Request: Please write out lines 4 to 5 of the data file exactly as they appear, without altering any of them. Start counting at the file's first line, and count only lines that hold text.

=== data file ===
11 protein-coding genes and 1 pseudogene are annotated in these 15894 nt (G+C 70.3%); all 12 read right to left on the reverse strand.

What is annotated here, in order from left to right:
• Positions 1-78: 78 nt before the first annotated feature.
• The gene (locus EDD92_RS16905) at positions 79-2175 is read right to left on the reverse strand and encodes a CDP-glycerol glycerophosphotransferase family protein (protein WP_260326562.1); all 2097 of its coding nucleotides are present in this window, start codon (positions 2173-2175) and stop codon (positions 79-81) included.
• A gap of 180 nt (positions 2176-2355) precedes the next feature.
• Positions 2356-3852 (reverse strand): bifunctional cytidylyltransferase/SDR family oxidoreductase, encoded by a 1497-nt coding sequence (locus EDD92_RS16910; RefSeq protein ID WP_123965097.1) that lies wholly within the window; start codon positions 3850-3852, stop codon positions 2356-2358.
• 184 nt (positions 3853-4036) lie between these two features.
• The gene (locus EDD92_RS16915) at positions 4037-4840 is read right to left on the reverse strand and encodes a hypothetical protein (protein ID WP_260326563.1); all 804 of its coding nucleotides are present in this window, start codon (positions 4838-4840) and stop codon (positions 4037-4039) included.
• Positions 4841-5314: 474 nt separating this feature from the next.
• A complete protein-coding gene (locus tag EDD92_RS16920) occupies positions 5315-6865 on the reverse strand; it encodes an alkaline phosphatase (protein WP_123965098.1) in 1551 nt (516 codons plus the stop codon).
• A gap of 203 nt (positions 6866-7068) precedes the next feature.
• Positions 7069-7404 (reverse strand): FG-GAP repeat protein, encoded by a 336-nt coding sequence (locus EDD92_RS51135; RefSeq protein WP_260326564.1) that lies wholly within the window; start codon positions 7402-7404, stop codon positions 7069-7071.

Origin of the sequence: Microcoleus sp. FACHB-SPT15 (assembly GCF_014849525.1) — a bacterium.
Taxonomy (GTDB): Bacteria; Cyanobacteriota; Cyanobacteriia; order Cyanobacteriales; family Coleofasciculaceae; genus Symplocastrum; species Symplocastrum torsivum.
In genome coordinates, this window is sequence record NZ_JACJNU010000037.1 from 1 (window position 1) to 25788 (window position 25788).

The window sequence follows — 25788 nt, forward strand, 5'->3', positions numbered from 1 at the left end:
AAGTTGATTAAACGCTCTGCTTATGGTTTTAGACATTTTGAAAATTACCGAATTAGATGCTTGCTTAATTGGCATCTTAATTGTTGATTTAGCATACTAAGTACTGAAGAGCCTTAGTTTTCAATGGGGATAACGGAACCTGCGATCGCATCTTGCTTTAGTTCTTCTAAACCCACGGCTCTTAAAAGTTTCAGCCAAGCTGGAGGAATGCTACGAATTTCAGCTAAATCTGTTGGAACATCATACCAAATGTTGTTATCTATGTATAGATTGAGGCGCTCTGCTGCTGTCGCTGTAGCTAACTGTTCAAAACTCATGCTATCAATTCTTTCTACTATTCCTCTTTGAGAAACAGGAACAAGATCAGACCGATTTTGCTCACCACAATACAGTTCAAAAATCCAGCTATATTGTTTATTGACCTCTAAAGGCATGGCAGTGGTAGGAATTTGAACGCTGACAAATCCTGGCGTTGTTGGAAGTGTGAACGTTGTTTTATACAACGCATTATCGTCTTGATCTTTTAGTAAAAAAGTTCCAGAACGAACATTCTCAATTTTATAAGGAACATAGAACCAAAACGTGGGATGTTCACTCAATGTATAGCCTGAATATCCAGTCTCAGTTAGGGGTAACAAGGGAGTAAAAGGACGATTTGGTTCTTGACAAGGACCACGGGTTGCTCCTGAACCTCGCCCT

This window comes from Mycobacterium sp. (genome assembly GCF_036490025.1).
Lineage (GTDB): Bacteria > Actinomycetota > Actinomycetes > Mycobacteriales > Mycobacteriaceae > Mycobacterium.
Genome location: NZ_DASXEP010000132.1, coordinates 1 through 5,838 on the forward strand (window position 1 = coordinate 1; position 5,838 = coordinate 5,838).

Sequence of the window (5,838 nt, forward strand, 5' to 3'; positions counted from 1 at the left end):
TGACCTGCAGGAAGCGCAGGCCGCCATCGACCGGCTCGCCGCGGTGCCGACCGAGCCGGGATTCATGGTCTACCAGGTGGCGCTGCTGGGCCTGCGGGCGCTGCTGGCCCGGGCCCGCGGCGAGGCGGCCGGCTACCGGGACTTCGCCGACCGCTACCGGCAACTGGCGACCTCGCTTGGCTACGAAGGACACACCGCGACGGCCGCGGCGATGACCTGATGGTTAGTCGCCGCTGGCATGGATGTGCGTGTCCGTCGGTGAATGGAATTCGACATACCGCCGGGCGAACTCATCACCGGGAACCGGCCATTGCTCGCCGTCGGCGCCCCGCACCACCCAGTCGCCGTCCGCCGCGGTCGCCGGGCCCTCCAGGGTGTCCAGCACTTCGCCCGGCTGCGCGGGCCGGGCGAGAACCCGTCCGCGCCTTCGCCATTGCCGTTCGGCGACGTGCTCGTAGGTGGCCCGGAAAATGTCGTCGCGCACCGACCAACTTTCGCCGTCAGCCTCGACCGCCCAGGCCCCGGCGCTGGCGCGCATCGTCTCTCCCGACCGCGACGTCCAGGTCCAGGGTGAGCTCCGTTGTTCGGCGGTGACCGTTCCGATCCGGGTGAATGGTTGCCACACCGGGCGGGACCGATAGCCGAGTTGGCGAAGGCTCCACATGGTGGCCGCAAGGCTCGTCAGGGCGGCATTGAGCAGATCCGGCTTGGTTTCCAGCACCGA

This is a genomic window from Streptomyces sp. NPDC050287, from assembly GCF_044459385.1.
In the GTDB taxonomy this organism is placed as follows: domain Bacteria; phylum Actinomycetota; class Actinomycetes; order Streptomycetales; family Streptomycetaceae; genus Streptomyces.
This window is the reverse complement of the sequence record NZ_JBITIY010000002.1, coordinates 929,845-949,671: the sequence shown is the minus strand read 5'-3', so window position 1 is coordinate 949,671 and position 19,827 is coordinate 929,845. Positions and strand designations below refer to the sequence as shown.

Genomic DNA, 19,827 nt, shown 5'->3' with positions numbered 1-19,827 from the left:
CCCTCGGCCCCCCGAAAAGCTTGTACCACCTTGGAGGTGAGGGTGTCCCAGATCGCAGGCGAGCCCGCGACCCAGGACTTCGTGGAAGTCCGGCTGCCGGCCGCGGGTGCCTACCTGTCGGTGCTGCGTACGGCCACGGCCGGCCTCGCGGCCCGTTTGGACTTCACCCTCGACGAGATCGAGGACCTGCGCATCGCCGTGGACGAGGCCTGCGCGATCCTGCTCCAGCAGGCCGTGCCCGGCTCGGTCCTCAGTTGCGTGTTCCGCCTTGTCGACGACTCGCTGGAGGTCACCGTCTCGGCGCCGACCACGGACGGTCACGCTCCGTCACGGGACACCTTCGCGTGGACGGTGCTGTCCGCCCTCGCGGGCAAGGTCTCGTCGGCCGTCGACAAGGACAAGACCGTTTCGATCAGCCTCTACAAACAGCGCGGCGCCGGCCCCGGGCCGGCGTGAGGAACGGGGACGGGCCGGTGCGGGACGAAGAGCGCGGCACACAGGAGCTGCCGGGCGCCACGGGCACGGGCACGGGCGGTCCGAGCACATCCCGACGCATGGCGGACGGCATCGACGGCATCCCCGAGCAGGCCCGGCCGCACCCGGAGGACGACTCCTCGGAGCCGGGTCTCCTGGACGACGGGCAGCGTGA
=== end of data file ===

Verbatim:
• The gene (locus EDD92_RS16905) at positions 79-2175 is read right to left on the reverse strand and encodes a CDP-glycerol glycerophosphotransferase family protein (protein WP_260326562.1); all 2097 of its coding nucleotides are present in this window, start codon (positions 2173-2175) and stop codon (positions 79-81) included.
• A gap of 180 nt (positions 2176-2355) precedes the next feature.